Consumers continue to demand more privacy and transparency, and new government regulations are continually being passed to address this demand. Today, brands must address the need for data privacy and security and highlight their policies to build trust. Upcoming generations believe that their purchases make an impact on society and place value on brands and companies that share their concern for societal impact. The need to trust brands extends to their expectations of privacy. After all, how can you trust a brand if it doesn’t respect your personal data privacy?
Protecting privacy all starts with ensuring a brand is compliant with relevant regulations. Along with state-based privacy laws, be on the lookout for initiatives to create a mandatory data seller and buyer registry or licensing requirements for businesses to use customer data (similar to the licensing requirements for real-estate brokers).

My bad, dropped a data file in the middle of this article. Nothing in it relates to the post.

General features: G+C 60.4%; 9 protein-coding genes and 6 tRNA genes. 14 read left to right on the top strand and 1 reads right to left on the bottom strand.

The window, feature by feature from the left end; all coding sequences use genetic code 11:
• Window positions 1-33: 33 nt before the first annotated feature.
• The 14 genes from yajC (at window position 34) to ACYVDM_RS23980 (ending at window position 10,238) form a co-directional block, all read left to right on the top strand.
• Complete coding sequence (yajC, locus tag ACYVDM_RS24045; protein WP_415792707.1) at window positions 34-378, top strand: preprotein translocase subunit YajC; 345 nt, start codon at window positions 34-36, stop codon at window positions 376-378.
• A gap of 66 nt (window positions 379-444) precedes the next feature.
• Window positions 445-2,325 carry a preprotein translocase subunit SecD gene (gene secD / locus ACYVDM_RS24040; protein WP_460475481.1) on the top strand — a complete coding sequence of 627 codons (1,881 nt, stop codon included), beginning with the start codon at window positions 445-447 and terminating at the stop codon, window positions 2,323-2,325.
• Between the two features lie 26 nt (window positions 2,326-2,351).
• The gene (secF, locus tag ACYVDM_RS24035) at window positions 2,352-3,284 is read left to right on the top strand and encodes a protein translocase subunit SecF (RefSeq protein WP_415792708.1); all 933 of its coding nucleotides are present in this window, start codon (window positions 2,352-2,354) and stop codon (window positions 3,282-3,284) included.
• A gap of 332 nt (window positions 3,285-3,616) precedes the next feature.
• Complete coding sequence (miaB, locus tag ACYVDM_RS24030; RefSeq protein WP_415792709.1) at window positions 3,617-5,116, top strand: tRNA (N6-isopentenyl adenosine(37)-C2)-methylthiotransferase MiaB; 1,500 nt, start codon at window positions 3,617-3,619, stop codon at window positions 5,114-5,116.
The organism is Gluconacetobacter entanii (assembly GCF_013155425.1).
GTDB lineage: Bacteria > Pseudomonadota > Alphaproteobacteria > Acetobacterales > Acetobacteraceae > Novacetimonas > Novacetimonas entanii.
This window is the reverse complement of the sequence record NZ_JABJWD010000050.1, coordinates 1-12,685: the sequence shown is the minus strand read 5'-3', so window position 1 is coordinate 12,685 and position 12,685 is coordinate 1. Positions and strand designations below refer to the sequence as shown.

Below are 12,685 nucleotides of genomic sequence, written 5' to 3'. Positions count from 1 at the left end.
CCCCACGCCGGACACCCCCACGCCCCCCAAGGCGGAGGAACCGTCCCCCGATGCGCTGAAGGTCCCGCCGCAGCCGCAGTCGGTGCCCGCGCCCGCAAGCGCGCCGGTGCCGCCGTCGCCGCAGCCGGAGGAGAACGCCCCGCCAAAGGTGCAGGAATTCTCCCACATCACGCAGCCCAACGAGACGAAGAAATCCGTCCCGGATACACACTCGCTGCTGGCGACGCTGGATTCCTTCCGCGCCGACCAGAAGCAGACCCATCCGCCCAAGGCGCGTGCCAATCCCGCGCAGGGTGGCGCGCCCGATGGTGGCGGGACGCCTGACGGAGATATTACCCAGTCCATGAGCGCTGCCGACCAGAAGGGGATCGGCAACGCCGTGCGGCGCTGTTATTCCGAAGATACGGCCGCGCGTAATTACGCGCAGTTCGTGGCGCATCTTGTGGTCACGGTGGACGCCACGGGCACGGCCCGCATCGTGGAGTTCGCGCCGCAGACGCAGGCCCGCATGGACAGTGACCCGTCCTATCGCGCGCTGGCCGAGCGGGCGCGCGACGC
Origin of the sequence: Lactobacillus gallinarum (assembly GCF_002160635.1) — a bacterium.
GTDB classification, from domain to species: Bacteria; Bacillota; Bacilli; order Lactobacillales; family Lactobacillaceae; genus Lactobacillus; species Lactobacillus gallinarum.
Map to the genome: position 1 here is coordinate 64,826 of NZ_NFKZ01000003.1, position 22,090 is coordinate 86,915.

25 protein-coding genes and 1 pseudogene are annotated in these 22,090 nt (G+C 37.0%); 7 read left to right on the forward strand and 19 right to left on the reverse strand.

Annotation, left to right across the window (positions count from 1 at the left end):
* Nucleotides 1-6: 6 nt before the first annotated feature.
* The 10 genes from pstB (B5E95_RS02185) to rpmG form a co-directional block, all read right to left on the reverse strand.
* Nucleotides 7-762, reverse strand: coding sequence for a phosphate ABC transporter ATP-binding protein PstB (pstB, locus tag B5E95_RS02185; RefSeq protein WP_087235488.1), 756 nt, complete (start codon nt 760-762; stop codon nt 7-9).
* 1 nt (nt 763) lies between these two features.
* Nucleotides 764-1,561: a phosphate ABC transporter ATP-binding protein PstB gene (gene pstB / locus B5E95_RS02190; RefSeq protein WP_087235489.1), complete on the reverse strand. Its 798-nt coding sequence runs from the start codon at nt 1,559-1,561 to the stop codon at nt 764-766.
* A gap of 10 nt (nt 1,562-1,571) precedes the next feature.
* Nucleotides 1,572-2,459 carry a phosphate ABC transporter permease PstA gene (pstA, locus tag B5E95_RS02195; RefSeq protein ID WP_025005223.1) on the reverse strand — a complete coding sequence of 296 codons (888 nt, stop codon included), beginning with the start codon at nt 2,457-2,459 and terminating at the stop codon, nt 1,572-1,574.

For example, Vermont passed a data broker law in early 2019 that requires businesses collecting and selling data about Vermont residents to register with the state. Due to the growing abundance of new data forms and sources available to marketers, having a comprehensive data auditing process (audit trail) will be key to maintaining, safeguarding, and staying compliant with future laws about personal information.
Data governance and privacy practices are an easy concept to understand; however, a formal top-down commitment from a company is required to ensure that customer data is secure and that customers are being treated as people, not just numbers. That means giving customers control over their data. If a consumer contacts you and requests that you cease marketing activities using their data, you need to promptly honor their request. But don’t stop there. Put your customer service skills to use by following up with consumers to assure them that their request has been processed and their preferences are being respected.